And were I to have considered applying to the North Miami Police Department, it would have been a very short consideration. I can't swim.
Then it occurred to me that I didn't know whether my own Black friends could swim or not. So I decided to do a not-so-random poll of my friends. And the results were a bit surprising.
It turns out I am not alone - nowhere near it. What are the reasons? It seemed the most common reason in my not-so-random sample was lack of access to a swimming pool. There are historical factors as well. Neither of my parents can swim, and there were actual societal reasons for it
On my day job, I was speaking on the phone to a Black satellite technician in North Carolina about my first swimming lesson. Grady, who is 50-or-so and cannot swim, told me of a visit his family received from his cousin from New York when they were in their early teens in the late 1960's. His cousin could swim, it turned out, and wanted to take a dip as it was hot and it was his summer vacation. But the closest pool was not so close. It was in a trailer community which had politely posted a "For Residents Only" sign over its chlorined waters. Naturally, all of the "Residents" were White.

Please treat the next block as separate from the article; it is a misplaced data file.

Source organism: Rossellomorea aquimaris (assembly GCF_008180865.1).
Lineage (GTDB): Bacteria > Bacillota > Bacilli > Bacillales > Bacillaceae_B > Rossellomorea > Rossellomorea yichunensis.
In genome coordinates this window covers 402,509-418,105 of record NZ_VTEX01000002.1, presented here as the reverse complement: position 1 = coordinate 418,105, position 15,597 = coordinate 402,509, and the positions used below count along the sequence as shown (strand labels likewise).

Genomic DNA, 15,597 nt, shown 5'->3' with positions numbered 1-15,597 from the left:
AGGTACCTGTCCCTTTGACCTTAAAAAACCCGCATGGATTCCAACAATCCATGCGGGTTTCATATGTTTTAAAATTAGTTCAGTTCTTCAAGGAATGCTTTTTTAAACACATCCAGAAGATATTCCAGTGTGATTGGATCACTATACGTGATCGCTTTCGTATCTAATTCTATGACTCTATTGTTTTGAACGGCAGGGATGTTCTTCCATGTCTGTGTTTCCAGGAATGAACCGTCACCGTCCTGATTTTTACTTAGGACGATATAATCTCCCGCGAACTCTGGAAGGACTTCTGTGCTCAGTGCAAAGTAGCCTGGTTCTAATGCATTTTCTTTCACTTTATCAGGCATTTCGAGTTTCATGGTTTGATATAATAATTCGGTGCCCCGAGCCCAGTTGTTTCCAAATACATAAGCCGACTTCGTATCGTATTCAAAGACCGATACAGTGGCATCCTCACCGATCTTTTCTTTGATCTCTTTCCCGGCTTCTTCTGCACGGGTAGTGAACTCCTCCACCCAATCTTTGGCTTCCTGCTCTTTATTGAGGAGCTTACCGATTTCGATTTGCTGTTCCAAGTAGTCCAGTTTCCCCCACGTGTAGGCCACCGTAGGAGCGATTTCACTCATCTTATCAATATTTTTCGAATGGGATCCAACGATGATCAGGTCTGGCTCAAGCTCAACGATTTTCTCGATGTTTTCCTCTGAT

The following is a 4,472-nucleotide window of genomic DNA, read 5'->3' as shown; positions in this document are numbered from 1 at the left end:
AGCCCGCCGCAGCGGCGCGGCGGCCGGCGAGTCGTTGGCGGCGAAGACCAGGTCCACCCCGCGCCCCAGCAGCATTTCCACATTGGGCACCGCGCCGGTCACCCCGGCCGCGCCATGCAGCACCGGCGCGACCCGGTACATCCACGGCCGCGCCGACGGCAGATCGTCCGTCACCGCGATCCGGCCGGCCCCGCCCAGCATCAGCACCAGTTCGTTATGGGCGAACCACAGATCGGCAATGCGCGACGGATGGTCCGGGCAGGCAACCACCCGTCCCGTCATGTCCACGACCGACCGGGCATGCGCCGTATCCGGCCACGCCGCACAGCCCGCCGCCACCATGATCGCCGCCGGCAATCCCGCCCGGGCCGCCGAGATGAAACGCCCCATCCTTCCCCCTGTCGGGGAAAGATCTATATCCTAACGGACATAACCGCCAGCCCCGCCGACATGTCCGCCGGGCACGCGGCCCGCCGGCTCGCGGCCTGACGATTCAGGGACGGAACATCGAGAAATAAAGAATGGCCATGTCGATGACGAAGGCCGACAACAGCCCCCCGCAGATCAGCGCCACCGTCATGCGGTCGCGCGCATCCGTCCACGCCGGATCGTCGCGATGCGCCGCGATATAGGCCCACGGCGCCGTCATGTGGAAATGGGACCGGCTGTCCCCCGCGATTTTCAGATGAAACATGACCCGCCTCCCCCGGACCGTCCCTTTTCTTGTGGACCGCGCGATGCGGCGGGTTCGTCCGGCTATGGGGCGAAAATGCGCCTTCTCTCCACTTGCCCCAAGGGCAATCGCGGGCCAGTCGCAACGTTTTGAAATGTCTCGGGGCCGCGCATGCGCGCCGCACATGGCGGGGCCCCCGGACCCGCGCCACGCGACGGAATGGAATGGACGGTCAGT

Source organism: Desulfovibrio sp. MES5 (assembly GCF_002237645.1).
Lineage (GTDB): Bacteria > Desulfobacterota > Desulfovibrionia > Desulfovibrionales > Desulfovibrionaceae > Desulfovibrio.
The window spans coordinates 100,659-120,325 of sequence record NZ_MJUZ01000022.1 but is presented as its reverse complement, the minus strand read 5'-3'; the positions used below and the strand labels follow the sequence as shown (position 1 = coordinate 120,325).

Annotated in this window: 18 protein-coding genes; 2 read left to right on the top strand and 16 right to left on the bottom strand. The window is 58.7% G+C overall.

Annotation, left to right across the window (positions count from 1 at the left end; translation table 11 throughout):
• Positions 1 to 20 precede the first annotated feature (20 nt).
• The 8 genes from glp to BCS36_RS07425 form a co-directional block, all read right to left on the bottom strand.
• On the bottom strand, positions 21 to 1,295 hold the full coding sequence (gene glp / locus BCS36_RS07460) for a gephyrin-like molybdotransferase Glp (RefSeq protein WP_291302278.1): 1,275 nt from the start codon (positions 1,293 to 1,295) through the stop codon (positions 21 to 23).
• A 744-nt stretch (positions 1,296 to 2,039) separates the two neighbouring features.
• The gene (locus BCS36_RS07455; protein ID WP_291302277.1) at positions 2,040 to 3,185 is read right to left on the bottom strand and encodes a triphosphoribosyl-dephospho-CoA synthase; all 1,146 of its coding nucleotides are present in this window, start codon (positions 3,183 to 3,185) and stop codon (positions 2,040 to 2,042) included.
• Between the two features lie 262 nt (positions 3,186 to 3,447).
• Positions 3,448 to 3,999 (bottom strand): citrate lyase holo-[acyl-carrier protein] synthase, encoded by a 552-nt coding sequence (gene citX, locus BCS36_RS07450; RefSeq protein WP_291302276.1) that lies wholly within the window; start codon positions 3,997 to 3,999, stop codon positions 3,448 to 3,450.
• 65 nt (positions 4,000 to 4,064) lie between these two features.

Anyway, Grady's cousin decided to take a dip in the evening when the sun was low, while no one was around. But he knew better.
Interestingly enough, no one harrassed Grady's cousin at all while he swam. But when they passed the pool the next day, much to their surprise, the pool had been drained dry.
So I'm going to exercise a bit of courage and make a change in my life. My good friend, K____, who happens to a real live Black person who can swim, has agreed to give me lessons!
I actually had lessons when I was five, but completely chickened out when it came time to jump off the diving board. So now, 25 years later, I'm revisiting my fear to shatter the myth. I'm gonna make my Things Black Folks Just Don't Do handbook lighter - one line at a time.
Tomorrow: an update on my first week of lessons.